Yael Eckstein wrote a touching piece for The Jerusalem Post about a recent encounter she and her children had with a Jerusalem street sweeper -- and the important lesson it taught her.
In this age of technology, we’re connected as we have never been before. And yet, it is ironic how so many people feel utterly alone. Despite our hundreds of friends on Facebook, the lengthy list of contacts in our cellphones, and email accounts filled with messages, we can see tears and the pain of loneliness nearly everywhere we turn.
For years I have been struggling with this paradox of our generation, and this week the answer came to me through an eye-opening experience I had with an Ethiopian-Israeli street cleaner named Yefet in a small city in central Israel.
The day started out like any other. I rushed around the house getting my kids dressed and fed, then quickly ran them to the car in a race against the morning school bell, which rings promptly every morning at 8. As I drove down the street right next to my home, my three-year-old suddenly shouted, “Look, there’s a man cleaning the street!” “You’re right, and we should thank him,” I answered. I continued to drive past the middle-aged man cleaning the street, and with the window closed, I said in a sweet voice for my daughter to hear, “Thank you so much for keeping our streets clean.”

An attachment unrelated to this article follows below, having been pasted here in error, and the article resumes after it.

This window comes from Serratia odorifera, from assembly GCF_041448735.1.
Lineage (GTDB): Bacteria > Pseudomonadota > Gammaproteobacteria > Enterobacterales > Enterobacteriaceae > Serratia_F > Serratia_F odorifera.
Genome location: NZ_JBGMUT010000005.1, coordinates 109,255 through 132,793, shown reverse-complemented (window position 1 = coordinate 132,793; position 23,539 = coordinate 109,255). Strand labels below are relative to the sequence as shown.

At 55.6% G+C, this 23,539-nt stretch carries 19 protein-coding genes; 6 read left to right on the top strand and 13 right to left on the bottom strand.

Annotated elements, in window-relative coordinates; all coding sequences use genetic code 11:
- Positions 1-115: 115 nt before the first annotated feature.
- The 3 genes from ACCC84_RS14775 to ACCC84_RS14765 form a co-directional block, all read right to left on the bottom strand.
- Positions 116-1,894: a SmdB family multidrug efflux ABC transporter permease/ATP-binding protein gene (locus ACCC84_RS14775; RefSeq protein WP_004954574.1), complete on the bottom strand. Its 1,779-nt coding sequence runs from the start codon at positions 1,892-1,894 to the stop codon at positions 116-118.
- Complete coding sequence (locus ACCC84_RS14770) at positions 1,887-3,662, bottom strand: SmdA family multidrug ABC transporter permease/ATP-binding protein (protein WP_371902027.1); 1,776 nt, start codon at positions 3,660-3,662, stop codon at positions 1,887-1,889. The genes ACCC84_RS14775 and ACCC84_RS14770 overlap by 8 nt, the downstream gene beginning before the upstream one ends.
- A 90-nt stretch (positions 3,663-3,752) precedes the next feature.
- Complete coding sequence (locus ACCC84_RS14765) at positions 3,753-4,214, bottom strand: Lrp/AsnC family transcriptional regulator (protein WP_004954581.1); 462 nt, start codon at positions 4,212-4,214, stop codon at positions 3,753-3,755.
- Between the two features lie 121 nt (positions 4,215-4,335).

At first, I felt proud of myself for teaching my daughter the important lesson of appreciation. Yet that moment quickly faded. “Mommy, he didn’t even hear you,” my daughter said. I thought about the school bell that would already be ringing at my older kids’ school, and the sad face of the man sweeping the street.
It became crystal clear to me which should take priority. I immediately turned around my car and went back to the street sweeper so that my family could give him a few words of appreciation.
Read the rest of her article to find out how the street sweeper responded to their gratitude.